NASCAR’s drivers looking to survive
Monster Energy NASCAR Cup teams are just two weekends away from the off-season and the crowning of the 2017 champion.
Kevin Harvick’s win at Texas this past weekend punched his ticket to Homestead’s Championship Four, joining points leader Martin Truex Jr and Kyle Busch. The final spot will be decided next weekend at Phoenix.
Brad Keselowski stands in fourth place, ahead of Denny Hamlin, while Ryan Blaney, Chase Elliott and Jimmy Johnson round out the rest of the Cup hopefuls.
Anything can happen, and these last two races could get very interesting. Johnson has been very successful in Arizona, having won four times at Phoenix. So, in spite of being at the bottom of the playoff standings, the seven-time champion can never be counted out.
Truex Jr. has been atop the standings for some time, and led more than 100 laps last weekend before watching his win streak at mile-and-a-half tracks end at four. Still, he continues to be a force and a favorite to take the title.
Busch, Keselowski and Harvick are past champions; Harvick has another two-time champ, Tony Stewart, as an owner, anxious to celebrate yet again.
NASCAR’s playoff system feels more than a little like “Survivor”. The popular television program sports the slogan: Outwit — Outplay — Outlast pitting individuals from many walks of life against each other for ongoing challenges in remote parts of the globe, vying for a life-changing million-dollar prize.
In “Survivor”, the ultimate champion is decided by a vote of the “jury,” previously-eliminated contestants who had been voted off the island by their peers. So the best “Survivor” champions play the game in such a way as to retain the respect if not affection of their fellow competitors to earn their final vote.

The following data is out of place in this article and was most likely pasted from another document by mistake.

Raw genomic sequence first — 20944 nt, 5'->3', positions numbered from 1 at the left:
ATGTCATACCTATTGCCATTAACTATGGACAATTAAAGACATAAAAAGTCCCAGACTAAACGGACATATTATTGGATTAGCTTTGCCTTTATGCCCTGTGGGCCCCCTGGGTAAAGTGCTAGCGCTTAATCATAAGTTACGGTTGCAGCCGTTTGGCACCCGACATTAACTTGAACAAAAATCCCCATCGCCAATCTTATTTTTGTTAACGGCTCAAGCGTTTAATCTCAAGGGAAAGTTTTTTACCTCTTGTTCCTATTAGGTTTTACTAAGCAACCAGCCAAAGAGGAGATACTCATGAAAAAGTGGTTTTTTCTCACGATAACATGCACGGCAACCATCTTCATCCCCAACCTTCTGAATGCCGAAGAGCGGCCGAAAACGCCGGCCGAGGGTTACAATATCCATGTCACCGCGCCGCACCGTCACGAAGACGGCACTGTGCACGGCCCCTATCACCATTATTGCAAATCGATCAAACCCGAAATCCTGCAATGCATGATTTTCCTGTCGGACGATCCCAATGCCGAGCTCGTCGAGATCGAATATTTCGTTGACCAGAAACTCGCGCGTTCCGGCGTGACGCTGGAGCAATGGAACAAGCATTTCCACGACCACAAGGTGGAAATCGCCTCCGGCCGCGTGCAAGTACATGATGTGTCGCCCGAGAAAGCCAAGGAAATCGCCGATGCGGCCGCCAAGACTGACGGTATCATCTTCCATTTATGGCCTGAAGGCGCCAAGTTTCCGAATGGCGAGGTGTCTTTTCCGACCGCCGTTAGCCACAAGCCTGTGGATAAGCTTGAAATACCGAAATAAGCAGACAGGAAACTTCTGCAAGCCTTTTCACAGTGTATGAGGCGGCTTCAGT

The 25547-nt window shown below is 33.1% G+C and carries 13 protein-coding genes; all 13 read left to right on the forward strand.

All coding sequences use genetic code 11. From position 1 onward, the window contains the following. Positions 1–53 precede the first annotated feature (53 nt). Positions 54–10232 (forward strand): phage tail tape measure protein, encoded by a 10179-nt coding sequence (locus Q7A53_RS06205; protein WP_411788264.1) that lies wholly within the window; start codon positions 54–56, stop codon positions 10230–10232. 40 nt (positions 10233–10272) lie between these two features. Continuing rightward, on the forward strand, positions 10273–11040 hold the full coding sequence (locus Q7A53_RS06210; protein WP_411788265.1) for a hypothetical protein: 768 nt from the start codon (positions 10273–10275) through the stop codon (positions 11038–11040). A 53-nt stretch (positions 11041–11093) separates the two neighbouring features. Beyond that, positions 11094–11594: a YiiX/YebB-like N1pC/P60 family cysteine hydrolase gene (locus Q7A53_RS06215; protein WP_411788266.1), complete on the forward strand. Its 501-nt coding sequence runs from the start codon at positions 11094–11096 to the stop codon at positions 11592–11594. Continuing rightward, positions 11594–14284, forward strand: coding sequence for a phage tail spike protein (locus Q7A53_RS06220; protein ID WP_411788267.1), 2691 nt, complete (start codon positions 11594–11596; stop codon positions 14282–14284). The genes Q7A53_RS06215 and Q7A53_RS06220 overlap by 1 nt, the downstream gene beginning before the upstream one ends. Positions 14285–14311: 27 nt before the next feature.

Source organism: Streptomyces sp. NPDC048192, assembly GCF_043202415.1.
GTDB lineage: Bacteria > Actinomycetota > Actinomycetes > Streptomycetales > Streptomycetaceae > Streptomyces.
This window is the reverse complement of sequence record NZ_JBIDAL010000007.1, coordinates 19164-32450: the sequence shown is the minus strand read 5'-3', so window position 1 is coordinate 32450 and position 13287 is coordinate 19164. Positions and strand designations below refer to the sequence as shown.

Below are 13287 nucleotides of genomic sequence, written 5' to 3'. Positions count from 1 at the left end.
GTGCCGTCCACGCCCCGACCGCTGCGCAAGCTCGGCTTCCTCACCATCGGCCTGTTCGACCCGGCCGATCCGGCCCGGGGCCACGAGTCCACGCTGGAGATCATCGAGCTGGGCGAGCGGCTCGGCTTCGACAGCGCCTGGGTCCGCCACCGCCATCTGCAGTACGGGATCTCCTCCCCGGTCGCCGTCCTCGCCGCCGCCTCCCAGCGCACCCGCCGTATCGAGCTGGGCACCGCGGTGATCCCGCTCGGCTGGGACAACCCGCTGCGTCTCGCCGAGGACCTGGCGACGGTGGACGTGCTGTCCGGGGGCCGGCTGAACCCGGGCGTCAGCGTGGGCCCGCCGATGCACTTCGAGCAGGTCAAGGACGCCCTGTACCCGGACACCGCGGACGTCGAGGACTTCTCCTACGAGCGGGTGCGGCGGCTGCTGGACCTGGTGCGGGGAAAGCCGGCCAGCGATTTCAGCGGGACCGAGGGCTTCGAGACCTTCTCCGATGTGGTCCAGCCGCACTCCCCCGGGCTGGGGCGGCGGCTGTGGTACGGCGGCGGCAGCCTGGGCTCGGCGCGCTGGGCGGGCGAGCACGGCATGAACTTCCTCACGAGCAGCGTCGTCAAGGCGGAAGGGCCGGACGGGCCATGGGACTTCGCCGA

In NASCAR, the championship field, which started with 16 playoff drivers, is on the verge of being whittled down to four, who will race for the title on Nov. 19. But to take home that coveted Cup, they have to run side-by-side with all of the competitors they have faced all season long.
There will be opportunities to be helped in those final laps by friends and teammates, but there will also be chances to have championship dreams derailed by rivals and enemies.
And just as intriguing as the quest for the Monster Energy Cup title is NASCAR’s “silly season” when drivers, sponsors and even rules are as fluid as the tides crashing up against the beaches in Homestead.
With all the new rules and efforts to make the series more appealing, NASCAR continues its search for the right combination of circumstances to rev up interest among the sport’s aging fan base and draw in a new generation.
The next Cup champion will become an instant legend, and immediate ambassador who could help or hinder the cause.
Kellie Goodman Shaffer can be reached at email@example.com. Her column appears on Tuesdays.